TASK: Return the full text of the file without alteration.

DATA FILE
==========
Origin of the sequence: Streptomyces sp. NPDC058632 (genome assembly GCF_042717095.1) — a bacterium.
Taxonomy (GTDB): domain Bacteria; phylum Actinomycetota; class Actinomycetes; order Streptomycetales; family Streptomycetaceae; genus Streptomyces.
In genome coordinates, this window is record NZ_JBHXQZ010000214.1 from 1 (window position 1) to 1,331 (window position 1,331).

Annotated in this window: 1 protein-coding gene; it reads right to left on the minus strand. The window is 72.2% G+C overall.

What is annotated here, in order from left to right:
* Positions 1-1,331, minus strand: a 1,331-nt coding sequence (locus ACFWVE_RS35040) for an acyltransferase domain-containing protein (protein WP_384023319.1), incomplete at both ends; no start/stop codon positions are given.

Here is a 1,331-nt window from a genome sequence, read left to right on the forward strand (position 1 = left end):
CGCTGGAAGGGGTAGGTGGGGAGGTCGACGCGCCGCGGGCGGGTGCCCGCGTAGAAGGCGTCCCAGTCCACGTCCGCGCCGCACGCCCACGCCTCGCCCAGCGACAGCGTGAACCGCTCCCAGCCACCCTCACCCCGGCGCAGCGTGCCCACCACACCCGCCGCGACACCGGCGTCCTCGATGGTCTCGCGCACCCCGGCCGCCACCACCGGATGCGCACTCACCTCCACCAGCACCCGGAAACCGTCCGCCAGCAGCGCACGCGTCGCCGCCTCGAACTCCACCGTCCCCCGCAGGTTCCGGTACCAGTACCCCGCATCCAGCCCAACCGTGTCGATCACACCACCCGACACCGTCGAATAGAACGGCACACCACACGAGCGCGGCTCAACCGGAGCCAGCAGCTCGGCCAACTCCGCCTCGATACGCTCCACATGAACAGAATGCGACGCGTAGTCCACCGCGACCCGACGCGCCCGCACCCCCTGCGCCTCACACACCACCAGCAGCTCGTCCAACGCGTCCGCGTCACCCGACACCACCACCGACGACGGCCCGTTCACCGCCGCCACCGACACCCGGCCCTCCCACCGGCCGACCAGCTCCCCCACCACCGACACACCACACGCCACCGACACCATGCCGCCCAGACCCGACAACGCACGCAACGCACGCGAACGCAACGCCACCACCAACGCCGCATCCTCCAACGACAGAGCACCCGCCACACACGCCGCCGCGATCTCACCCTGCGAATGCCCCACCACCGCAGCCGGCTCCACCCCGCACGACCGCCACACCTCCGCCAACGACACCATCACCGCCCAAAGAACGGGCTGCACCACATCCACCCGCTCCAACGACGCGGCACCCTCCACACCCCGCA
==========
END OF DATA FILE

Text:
Origin of the sequence: Streptomyces sp. NPDC058632 (genome assembly GCF_042717095.1) — a bacterium.
Taxonomy (GTDB): domain Bacteria; phylum Actinomycetota; class Actinomycetes; order Streptomycetales; family Streptomycetaceae; genus Streptomyces.
In genome coordinates, this window is record NZ_JBHXQZ010000214.1 from 1 (window position 1) to 1,331 (window position 1,331).

Annotated in this window: 1 protein-coding gene; it reads right to left on the minus strand. The window is 72.2% G+C overall.

What is annotated here, in order from left to right:
* Positions 1-1,331, minus strand: a 1,331-nt coding sequence (locus ACFWVE_RS35040) for an acyltransferase domain-containing protein (protein WP_384023319.1), incomplete at both ends; no start/stop codon positions are given.

Here is a 1,331-nt window from a genome sequence, read left to right on the forward strand (position 1 = left end):
CGCTGGAAGGGGTAGGTGGGGAGGTCGACGCGCCGCGGGCGGGTGCCCGCGTAGAAGGCGTCCCAGTCCACGTCCGCGCCGCACGCCCACGCCTCGCCCAGCGACAGCGTGAACCGCTCCCAGCCACCCTCACCCCGGCGCAGCGTGCCCACCACACCCGCCGCGACACCGGCGTCCTCGATGGTCTCGCGCACCCCGGCCGCCACCACCGGATGCGCACTCACCTCCACCAGCACCCGGAAACCGTCCGCCAGCAGCGCACGCGTCGCCGCCTCGAACTCCACCGTCCCCCGCAGGTTCCGGTACCAGTACCCCGCATCCAGCCCAACCGTGTCGATCACACCACCCGACACCGTCGAATAGAACGGCACACCACACGAGCGCGGCTCAACCGGAGCCAGCAGCTCGGCCAACTCCGCCTCGATACGCTCCACATGAACAGAATGCGACGCGTAGTCCACCGCGACCCGACGCGCCCGCACCCCCTGCGCCTCACACACCACCAGCAGCTCGTCCAACGCGTCCGCGTCACCCGACACCACCACCGACGACGGCCCGTTCACCGCCGCCACCGACACCCGGCCCTCCCACCGGCCGACCAGCTCCCCCACCACCGACACACCACACGCCACCGACACCATGCCGCCCAGACCCGACAACGCACGCAACGCACGCGAACGCAACGCCACCACCAACGCCGCATCCTCCAACGACAGAGCACCCGCCACACACGCCGCCGCGATCTCACCCTGCGAATGCCCCACCACCGCAGCCGGCTCCACCCCGCACGACCGCCACACCTCCGCCAACGACACCATCACCGCCCAAAGAACGGGCTGCACCACATCCACCCGCTCCAACGACGCGGCACCCTCCACACCCCGCA